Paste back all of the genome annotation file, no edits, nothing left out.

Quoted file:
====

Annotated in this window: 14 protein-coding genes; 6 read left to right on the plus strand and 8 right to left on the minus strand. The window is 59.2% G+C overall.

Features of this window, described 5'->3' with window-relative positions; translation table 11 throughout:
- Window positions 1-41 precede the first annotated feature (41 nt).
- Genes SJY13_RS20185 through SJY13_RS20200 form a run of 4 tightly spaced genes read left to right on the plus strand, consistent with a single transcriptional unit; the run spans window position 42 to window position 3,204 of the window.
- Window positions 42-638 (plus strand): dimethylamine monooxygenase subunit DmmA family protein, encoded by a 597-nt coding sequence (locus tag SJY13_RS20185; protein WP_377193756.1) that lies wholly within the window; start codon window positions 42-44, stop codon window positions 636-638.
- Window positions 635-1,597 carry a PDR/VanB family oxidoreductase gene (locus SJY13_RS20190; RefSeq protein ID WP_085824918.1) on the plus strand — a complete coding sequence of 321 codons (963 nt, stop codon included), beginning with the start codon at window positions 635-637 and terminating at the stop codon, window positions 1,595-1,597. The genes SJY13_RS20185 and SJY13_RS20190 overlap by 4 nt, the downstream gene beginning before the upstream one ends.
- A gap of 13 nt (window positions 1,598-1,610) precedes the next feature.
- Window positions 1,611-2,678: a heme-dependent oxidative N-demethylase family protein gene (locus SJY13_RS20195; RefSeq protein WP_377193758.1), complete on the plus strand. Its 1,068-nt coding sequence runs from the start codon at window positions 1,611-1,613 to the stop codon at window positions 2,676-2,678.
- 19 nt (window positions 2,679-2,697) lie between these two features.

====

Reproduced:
Annotated in this window: 14 protein-coding genes; 6 read left to right on the plus strand and 8 right to left on the minus strand. The window is 59.2% G+C overall.

Features of this window, described 5'->3' with window-relative positions; translation table 11 throughout:
- Window positions 1-41 precede the first annotated feature (41 nt).
- Genes SJY13_RS20185 through SJY13_RS20200 form a run of 4 tightly spaced genes read left to right on the plus strand, consistent with a single transcriptional unit; the run spans window position 42 to window position 3,204 of the window.
- Window positions 42-638 (plus strand): dimethylamine monooxygenase subunit DmmA family protein, encoded by a 597-nt coding sequence (locus tag SJY13_RS20185; protein WP_377193756.1) that lies wholly within the window; start codon window positions 42-44, stop codon window positions 636-638.
- Window positions 635-1,597 carry a PDR/VanB family oxidoreductase gene (locus SJY13_RS20190; RefSeq protein ID WP_085824918.1) on the plus strand — a complete coding sequence of 321 codons (963 nt, stop codon included), beginning with the start codon at window positions 635-637 and terminating at the stop codon, window positions 1,595-1,597. The genes SJY13_RS20185 and SJY13_RS20190 overlap by 4 nt, the downstream gene beginning before the upstream one ends.
- A gap of 13 nt (window positions 1,598-1,610) precedes the next feature.
- Window positions 1,611-2,678: a heme-dependent oxidative N-demethylase family protein gene (locus SJY13_RS20195; RefSeq protein WP_377193758.1), complete on the plus strand. Its 1,068-nt coding sequence runs from the start codon at window positions 1,611-1,613 to the stop codon at window positions 2,676-2,678.
- 19 nt (window positions 2,679-2,697) lie between these two features.